In fact, as an aside, I have been attacked by many readers because I did not include them in the text and did not identify them as film buffs. By the way, Tony Williams has an excellent and very entertaining review of the book at the Film International site. There is also a review in Sight & Sound by an academic, which, while not a negative review, typifies in my opinion how academics approach any film text outside of their range of knowledge and expertise.
The chapter “Film Buff Meets Film Scholar” is about Films in Review, praising that wonderful, and largely forgotten publication for the manner in which it could address both audiences. Brilliant career articles by the likes of DeWitt Bodeen and others. Shameful that nobody today remembers DeWitt and his pioneering work. Also, Films in Review boasted an extraordinary, eccentric editor, Henry Hart, and I am glad to record his life and career in Magnificent Obsession.
Movie buff evolution
- Before you became a film historian, according to your own criteria could you have been labeled a movie buff?
I certainly do not like to be described as a film buff. I suppose I might have been labeled one when I first became seriously interested in film.
I don’t think you can “become” a film historian just like that. It requires you to prove yourself through your writings, lectures, or whatever. Of course, William K. Everson once wrote or said that it takes thirty years for a film buff to become a film historian. But that is not what I think or believe.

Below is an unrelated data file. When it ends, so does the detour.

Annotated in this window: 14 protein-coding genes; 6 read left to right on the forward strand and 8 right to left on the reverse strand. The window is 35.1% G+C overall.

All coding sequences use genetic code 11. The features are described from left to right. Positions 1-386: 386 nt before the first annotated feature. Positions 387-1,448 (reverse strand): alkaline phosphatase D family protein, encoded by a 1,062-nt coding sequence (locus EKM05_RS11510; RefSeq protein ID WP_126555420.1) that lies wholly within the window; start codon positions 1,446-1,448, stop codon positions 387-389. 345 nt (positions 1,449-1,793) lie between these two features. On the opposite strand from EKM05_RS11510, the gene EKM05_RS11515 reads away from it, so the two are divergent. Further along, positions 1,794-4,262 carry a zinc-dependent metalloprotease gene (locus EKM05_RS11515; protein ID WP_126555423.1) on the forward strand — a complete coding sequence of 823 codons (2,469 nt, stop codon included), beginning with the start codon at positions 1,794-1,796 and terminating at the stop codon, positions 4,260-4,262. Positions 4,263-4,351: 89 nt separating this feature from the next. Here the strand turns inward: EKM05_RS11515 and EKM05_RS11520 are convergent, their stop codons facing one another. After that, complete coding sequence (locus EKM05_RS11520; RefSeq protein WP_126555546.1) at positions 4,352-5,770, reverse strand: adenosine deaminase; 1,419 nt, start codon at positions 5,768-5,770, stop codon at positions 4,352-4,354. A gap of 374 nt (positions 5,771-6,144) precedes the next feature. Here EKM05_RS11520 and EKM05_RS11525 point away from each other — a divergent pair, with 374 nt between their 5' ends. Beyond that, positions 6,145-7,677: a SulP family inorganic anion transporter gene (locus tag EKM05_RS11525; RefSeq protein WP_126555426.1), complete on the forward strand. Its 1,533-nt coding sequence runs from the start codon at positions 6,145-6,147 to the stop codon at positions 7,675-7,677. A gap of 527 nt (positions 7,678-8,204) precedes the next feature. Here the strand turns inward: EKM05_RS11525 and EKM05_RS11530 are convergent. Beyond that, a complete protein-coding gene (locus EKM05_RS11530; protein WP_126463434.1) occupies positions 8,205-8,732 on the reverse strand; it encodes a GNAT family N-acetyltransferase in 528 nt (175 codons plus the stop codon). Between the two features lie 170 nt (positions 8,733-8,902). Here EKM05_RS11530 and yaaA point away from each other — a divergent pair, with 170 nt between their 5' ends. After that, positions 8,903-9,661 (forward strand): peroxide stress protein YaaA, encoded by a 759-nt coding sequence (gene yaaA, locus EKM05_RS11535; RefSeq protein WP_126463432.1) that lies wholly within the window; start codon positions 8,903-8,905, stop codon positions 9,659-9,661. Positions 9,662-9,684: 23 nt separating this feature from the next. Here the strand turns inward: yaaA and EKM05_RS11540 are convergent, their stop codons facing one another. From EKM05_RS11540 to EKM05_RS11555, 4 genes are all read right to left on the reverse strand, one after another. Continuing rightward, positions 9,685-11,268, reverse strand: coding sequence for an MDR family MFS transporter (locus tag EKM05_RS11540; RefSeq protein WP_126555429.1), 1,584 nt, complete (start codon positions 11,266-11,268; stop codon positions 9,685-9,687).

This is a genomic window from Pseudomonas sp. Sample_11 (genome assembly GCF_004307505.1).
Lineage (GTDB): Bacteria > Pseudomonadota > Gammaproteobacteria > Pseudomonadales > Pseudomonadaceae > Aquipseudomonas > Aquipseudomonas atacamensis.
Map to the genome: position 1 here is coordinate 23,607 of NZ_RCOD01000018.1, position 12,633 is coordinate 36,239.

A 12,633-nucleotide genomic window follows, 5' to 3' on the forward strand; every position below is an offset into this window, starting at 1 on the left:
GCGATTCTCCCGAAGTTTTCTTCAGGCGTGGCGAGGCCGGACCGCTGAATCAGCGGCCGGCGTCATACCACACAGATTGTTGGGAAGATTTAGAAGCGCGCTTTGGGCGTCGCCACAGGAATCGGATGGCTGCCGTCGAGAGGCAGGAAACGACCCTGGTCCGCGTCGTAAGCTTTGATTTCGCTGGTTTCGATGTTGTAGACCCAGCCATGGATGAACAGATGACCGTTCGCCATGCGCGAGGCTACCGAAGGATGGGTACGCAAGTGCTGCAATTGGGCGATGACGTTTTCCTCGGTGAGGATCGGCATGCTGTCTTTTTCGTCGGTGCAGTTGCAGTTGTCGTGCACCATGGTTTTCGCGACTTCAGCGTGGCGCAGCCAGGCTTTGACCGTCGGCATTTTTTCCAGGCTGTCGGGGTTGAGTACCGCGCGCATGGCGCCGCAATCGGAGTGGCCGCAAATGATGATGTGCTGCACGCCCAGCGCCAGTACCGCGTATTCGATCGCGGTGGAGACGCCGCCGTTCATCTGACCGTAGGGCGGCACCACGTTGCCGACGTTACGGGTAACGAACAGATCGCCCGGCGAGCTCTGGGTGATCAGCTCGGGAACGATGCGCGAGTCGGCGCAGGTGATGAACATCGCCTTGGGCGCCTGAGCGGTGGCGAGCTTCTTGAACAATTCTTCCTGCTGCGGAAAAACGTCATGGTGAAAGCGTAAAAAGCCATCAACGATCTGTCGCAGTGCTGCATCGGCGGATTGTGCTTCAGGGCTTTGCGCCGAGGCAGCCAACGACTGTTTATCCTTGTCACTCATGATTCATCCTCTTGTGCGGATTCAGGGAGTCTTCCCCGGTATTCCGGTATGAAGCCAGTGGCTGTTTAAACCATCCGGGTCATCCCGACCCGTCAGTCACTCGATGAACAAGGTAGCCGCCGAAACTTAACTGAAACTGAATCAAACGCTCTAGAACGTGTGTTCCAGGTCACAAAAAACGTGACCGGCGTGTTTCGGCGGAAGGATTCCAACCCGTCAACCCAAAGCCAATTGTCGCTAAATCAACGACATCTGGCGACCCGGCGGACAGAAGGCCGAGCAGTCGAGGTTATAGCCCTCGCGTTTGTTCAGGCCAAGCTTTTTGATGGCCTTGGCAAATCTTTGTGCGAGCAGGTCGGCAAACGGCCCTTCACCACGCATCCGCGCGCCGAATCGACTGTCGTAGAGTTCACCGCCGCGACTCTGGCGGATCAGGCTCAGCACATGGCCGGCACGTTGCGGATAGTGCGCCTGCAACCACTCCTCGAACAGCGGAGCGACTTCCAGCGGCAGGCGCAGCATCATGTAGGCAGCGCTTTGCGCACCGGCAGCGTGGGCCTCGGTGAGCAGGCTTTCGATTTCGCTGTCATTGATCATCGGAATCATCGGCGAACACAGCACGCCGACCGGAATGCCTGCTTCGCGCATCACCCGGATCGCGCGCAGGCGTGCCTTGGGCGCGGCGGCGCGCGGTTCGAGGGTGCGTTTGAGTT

“Movie Buff History: Author Anthony Slide Discusses the Lives & Times of Film Fanatics” follow-up post – “Film Fans’ Outrageous History: From Classic Hollywood Screenwriters to Gay Porn Actors.”
Images featuring Anthony Slide, Leonard Maltin, William K. Everson, Blanche Sweet, Charles Phillips Riley, and Robert Giroux: Courtesy of Anthony Slide.
Rudolf Nureyev and Michelle Phillips Valentino image: United Artists.
The Curse of the Cat People image: RKO Pictures.
“Movie Buff History: Author Anthony Slide Discusses the Lives & Times of Film Fanatics” last updated in October 2018.